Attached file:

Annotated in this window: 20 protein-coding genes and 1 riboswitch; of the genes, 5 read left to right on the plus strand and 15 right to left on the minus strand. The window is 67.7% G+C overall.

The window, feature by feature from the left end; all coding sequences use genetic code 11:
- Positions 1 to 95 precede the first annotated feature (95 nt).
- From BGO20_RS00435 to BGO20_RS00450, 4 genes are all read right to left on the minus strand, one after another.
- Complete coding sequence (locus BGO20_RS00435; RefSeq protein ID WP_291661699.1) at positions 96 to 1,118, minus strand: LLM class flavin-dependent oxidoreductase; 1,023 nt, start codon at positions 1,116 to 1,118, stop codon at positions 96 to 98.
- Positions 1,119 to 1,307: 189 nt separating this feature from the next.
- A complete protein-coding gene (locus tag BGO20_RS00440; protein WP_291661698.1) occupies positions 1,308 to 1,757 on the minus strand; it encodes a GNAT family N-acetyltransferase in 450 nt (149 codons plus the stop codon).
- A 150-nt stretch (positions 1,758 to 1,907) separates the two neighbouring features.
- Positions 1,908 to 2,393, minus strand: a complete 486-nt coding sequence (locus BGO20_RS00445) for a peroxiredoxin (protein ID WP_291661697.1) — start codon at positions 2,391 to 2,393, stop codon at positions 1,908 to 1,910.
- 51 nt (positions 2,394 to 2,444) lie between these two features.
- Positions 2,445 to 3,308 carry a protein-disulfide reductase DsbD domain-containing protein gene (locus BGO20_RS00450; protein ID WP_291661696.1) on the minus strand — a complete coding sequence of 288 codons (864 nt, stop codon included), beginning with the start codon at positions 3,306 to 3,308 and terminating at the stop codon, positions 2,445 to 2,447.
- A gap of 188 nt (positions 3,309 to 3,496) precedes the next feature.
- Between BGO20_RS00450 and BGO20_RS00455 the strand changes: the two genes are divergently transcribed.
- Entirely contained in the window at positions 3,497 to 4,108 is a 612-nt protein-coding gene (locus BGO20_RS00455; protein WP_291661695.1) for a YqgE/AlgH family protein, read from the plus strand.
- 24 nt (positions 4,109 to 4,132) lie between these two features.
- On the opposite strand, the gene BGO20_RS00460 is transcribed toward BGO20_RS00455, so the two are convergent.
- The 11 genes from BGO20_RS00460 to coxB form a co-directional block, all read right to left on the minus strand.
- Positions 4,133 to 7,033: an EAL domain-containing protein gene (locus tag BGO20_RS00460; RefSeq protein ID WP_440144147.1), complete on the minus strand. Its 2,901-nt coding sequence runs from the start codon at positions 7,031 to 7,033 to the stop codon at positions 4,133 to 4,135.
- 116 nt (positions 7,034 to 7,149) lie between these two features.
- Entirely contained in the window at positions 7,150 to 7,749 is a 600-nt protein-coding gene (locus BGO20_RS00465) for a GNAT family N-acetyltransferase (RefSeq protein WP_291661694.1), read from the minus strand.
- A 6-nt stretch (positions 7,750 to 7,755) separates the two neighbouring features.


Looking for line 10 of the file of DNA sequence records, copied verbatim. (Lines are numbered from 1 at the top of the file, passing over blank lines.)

- 51 nt (positions 2,394 to 2,444) lie between these two features.